Thomas Dilts

Thomas Dilts
University of Nevada, Reno | UNR · Department of Natural Resources and Environmental Science

MS

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46
Publications
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716
Citations
Citations since 2016
29 Research Items
598 Citations
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2016201720182019202020212022020406080100120140
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Introduction
Thomas Dilts is a Spatial Analyst/Research Scientist in the Great Basin Landscape Ecology Lab in the Department of Natural Resources and Environmental Science at the University of Nevada Reno. He applies GIS, remote sensing, and spatial analysis to solve natural resource problems and works on a wide range of species and issues. His research falls into two general themes: animal habitat and landscape connectivity as one theme and landscape dynamics and change as the other.

Publications

Publications (46)
Preprint
Niche modeling for rare and range-restricted species can generate inaccurate predictions leading to an overestimation of a species geographic distribution. We used an iterative ensemble modeling approach and model-stratified field surveys to improve niche model formulation and better understand the ecological drivers of Ivesia webberi distribution....
Preprint
Context: Topographic ruggedness has been examined in thousands of ecological studies and is a popular variable for characterizing habitat selection. Despite widespread adoption, ruggedness metrics are often applied uncritically and require systematic and thorough testing using both artificial landscapes and real-world applications. Objectives In th...
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Environmental stress can induce changes in organismal traits and in resulting intraspecific variation. The nature of such effects will depend on the plasticity of, and on any ecological constraints to, trait expression. Plants can mitigate abiotic stress, like drought, by changing their chemistry, but the ability to induce costly metabolites may be...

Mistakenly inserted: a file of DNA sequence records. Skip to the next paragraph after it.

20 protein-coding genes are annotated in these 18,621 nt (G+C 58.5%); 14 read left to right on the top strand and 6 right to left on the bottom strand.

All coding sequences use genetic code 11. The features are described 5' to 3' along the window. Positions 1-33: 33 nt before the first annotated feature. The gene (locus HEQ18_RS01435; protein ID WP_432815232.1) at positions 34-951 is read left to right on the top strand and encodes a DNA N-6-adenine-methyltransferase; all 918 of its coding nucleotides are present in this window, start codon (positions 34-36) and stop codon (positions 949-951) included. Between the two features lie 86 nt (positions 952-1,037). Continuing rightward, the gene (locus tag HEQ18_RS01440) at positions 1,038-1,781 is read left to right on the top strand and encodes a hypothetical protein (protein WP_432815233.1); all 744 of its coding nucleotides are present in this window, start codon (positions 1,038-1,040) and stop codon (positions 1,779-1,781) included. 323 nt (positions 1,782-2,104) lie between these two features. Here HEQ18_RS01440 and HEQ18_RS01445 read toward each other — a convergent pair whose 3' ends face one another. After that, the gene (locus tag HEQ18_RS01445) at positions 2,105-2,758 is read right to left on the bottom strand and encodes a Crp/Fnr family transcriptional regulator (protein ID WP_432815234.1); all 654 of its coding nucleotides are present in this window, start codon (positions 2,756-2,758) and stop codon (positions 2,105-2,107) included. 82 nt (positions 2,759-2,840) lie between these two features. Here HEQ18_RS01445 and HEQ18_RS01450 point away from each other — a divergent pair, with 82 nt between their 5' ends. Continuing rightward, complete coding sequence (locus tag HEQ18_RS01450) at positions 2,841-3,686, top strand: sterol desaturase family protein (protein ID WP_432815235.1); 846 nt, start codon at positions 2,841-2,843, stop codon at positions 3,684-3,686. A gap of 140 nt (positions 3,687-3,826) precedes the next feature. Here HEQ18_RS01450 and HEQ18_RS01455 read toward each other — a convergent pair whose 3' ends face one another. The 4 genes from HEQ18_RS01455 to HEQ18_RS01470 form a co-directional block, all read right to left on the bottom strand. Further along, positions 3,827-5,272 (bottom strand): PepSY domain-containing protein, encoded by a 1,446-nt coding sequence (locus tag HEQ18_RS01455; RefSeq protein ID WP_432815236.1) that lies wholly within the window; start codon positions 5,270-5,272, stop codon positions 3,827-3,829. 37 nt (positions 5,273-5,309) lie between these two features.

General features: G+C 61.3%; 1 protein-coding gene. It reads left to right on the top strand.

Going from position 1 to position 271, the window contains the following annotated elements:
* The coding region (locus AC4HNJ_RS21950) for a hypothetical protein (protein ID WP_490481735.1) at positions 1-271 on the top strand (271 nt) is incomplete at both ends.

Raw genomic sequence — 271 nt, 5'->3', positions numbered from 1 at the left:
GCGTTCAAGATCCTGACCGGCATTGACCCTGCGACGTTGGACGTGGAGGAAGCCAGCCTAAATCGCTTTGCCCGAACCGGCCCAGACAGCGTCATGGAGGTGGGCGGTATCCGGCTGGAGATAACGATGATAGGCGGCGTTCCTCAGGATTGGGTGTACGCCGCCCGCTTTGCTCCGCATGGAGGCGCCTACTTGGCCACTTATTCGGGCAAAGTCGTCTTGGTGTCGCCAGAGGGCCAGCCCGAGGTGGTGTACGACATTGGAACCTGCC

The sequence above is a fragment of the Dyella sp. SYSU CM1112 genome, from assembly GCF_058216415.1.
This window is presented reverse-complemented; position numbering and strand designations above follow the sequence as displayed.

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One of the defining features of the Anthropocene is eroding ecosystem services as a function of decreases in biodiversity and overall reductions in the abundance of once-common organisms, including many insects that play innumerable roles in natural communities and agricultural systems that support human society. It is now clear that the preservati...
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Ecosystem management and governance of cross-scale dependent systems require integrating knowledge about ecological connectivity in its multiple forms and scales. Although scientists, managers, and policymakers are increasingly recognizing the importance of connectivity, governmental organizations may not be currently equipped to manage ecosystems...
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ContextEnvironmental changes produce discontinuities in suitable habitat. However, drawing inference into the effects of these changes on contemporary genetic patterns is often difficult. Recent approaches for evaluating landscape resistance facilitate increased understanding of landscape effects on gene flow.Objectives We investigated the effects...
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The ability to detect and map invasive plants to the species level, both at high resolution and over large extents, is essential for their targeted management. Yet development of such remote sensing methodology is challenged by the spectral and structural similarities among many invasive and native plant species. We developed a multi-temporal class...